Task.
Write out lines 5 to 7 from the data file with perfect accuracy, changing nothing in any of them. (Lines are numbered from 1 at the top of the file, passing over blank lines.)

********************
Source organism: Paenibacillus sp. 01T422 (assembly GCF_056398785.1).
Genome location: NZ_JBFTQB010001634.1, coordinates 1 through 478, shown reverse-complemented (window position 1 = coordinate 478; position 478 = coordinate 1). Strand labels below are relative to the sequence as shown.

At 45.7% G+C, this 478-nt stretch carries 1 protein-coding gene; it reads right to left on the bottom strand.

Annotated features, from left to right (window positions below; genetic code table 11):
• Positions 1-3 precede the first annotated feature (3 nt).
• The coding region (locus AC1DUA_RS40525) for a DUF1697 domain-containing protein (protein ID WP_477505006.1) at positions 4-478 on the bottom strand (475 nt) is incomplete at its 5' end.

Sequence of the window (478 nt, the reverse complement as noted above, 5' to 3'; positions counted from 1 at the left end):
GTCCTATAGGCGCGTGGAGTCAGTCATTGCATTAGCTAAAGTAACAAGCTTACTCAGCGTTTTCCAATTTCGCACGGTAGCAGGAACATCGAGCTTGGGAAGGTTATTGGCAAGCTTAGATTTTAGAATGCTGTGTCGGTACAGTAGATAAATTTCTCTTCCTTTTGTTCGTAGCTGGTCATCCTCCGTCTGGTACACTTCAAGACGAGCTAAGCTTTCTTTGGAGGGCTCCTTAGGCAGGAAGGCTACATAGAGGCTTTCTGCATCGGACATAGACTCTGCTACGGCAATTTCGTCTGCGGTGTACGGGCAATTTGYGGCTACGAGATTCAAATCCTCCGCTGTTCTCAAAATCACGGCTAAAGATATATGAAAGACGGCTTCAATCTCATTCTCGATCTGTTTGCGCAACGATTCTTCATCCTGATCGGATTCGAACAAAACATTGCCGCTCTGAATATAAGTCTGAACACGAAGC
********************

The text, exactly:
• Positions 1-3 precede the first annotated feature (3 nt).
• The coding region (locus AC1DUA_RS40525) for a DUF1697 domain-containing protein (protein ID WP_477505006.1) at positions 4-478 on the bottom strand (475 nt) is incomplete at its 5' end.

Sequence of the window (478 nt, the reverse complement as noted above, 5' to 3'; positions counted from 1 at the left end):